Understanding foraging ecology is an important element of effective conservation strategies. While it has been suggested that some populations of Antillean manatees inhabiting freshwater systems experience seasonal availability to food, no study has examined it quantitatively. In this study, plant species richness, diversity, and abundance were examined monthly in four contact lakes in the wetlands of Tabasco Mexico from August 2010-July 2011. A total of 415 plots were surveyed, in which 72 plant species were identified representing 63 genera and 45 families. Only one submerged species was found. Water levels fluctuated more than 6 m, and based on the water levels the following seasons were determined: high water (September-October), receding water (November-February), low water (March-June), and rising water (July-August). Plant species richness, diversity, and abundance were greatest during the rising water season and lowest during the low water season. No plants were available in April-June, which represented the majority of the low water season. Species richness, diversity and abundance were significantly affected by month and positively associated with water levels. The availability of the different plant growth forms was also significantly influenced by season. Despite the relatively high plant species richness and abundance found in the habitat, on any given month manatees in Tabasco had access to only 0-39 species and an average of 14. In addition, they had very restricted or no access to plants during the low water season, which suggests they were forced to fast. This may have important implications for rehabilitation and relocation efforts of stranded and orphaned manatees. If reintroduction efforts are to succeed, the variability of plant species and abundances demonstrated by this study should be taken into consideration when feeding captive animals that are going to be released back into the wild.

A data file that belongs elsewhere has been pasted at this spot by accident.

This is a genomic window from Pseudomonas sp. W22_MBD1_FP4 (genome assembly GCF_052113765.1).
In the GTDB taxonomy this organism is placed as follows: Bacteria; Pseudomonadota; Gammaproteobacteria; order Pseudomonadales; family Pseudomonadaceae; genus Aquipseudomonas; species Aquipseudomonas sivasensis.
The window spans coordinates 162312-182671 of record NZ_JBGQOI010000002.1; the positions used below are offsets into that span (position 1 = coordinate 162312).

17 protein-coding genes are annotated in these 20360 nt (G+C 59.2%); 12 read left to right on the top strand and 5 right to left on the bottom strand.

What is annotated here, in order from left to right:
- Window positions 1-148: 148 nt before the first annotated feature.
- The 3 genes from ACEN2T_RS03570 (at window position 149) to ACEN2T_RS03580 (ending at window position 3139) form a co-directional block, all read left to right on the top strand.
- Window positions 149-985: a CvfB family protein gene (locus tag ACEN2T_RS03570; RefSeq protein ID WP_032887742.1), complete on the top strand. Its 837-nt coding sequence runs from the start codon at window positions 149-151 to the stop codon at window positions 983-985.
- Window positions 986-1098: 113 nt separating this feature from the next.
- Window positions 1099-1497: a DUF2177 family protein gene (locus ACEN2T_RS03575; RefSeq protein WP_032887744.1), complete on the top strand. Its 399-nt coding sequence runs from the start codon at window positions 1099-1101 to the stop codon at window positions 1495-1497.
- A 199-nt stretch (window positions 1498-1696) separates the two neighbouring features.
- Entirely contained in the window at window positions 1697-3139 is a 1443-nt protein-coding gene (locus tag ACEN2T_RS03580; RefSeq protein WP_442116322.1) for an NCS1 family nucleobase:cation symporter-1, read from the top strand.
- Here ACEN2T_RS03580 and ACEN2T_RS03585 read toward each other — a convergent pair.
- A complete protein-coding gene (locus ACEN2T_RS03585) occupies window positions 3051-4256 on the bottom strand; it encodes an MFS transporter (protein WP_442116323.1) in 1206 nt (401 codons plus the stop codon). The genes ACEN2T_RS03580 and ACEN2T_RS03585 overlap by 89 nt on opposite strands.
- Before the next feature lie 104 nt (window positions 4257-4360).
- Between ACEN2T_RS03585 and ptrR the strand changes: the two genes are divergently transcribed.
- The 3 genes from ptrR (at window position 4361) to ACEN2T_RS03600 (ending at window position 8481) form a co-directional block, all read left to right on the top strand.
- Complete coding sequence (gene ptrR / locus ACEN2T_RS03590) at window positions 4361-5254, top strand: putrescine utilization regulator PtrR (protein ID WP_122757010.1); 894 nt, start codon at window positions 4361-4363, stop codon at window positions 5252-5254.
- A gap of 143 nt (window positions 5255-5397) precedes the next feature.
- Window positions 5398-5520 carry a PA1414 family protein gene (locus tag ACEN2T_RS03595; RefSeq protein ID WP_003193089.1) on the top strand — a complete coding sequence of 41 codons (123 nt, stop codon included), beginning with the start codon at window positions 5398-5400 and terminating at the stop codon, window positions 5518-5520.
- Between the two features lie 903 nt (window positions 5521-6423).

Available at: http://works.bepress.com/daniel_gonzalez_socoloske/6/